Bernard Hopkins always did things his way in boxing, from beginning to end. Unfortunately for the man who is among the greatest middleweights of all-time and one of the best light heavyweights ever, his “Final 1” didn’t ends things his way.
Hopkins (55-8-2, 32) was a few steps slower than Joe Smith Jr. throughout their headlining encounter inside the Fabulous Forum in Inglewood, Calif., and he struggled at times to keep up with the man who is 24 years younger. Hopkins tagged Smith Jr. several times with slick counter rights to the face, but the speed and power of the Long Island, N.Y., fighter were too great for “The Executioner” to overcome.
Hopkins was staggered a few times in the fight but the Philadelphia legend never wavered in trying to turn the tables. Several of the early rounds were close, but Smith (23-1, 19 KOs) applied tremendous pressure throughout and forced the future Hall of Famer into precarious positions often. Hopkins did what he could to hang with the young lion, but his reflexes weren’t what they had been and he was getting tagged by punches he normally avoided easily.
But when things seemed to slowly be turning in Hopkins’ favor in the eighth, Smith trapped him in a corner and unloaded a five-punch combo to the head. Hopkins fell clear through the ropes and onto the floor from the flurry and he was unable to climb back into the ring during the allotted 20 seconds allowed per the rules of the sport. He was officially counted out at the 53-second mark of the eighth, even with the help of several ringside officials. Hopkins vehemently protested that he was pushed out of the ring, but several replays showed that it was the volley of punches that did the job; there was no push. The anticlimactic ending was a downer for Hopkins, who ended his brilliant career that began in 1988 on a sour note.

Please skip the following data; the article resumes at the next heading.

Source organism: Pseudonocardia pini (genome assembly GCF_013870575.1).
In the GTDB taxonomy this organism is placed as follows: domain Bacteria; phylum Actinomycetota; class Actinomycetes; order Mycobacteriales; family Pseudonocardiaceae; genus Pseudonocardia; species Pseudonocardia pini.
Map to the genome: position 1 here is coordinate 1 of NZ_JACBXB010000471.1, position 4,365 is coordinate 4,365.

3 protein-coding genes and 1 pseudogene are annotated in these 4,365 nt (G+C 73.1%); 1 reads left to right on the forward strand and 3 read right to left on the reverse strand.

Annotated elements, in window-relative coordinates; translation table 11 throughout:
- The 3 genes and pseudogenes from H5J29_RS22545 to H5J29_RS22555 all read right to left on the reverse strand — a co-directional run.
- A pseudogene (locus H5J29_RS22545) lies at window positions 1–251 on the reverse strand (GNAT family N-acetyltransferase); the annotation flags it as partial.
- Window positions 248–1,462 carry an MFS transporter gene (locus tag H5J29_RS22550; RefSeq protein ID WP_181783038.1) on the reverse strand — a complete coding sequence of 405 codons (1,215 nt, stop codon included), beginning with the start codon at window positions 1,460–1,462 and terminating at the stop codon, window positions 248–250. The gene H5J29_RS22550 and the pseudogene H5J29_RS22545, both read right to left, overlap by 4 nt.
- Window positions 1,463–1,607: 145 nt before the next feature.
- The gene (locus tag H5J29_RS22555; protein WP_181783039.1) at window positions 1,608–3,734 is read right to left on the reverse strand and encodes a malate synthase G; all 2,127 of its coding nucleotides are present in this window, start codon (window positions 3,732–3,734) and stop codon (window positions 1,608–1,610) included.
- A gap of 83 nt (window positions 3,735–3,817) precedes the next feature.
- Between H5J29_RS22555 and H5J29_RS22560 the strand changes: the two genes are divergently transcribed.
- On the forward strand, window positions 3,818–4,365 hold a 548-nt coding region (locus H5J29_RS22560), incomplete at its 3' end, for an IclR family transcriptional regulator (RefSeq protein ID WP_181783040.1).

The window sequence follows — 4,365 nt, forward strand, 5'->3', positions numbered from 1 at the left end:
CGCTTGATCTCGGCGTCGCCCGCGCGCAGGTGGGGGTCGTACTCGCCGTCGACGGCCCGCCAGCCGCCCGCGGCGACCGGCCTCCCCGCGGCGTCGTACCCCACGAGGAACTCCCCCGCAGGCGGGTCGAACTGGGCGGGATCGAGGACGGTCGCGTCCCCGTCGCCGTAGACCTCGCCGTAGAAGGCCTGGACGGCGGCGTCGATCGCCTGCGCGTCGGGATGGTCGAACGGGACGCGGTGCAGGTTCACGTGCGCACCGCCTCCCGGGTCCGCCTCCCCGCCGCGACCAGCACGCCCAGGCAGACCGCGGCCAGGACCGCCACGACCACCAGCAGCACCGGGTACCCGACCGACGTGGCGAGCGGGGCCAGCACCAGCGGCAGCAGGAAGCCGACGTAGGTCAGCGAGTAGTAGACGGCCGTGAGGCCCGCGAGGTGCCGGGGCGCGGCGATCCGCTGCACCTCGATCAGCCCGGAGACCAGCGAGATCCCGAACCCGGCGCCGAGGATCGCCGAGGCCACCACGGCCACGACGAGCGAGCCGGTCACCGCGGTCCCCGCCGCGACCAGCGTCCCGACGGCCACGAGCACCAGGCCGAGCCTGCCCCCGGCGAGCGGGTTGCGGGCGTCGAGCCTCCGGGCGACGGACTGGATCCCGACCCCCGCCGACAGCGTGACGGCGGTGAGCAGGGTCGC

The 51-year-old icon has won world titles at 160 and 175 pounds, holds the record for successful title defenses at middleweight as well as being the oldest man to win a world title. He has wins over elite fighters such as Felix Trinidad, Oscar de la Hoya, Kelly Pavlik, Jean Pascal, Roy Jones Jr. and countless others, but on his very last night in the ring, he fell in controversial fashion to Smith.
Hopkins reiterated to HBO’s Max Kellerman in the locker room after the fight that even though he was disappointed and agitated over how the fight ended, he is staying retired.
In the co-feature, Joseph Diaz (23-0, 13 KOs) remained unbeaten by out-classing Horacio Garcia (30-2-1, 21 KOs) over 10 rounds to win a lopsided unanimous decision. “JoJo” dominated Garcia from the start as he used his superb movement and precise punching to win virtually every minute of the battle. In the end, Diaz was awarded the nod via tallies of 100-90 across the board.
In the opening bout of the telecast, WBO cruiserweight champion Oleksandr Usyk retained his title with a dominant performance over Thabiso Mchunu (17-3, 11 KOs). The Ukrainian dropped Mchunu in the sixth with a left uppercut and then again in the ninth with a flurry of punches. The 2012 Olympian ended things moments later with a left hook, forcing referee Lou Moret to halt the action at the 1:53 mark of the frame. The win allowed Usyk to improve to 11-0 with 10 KOs.
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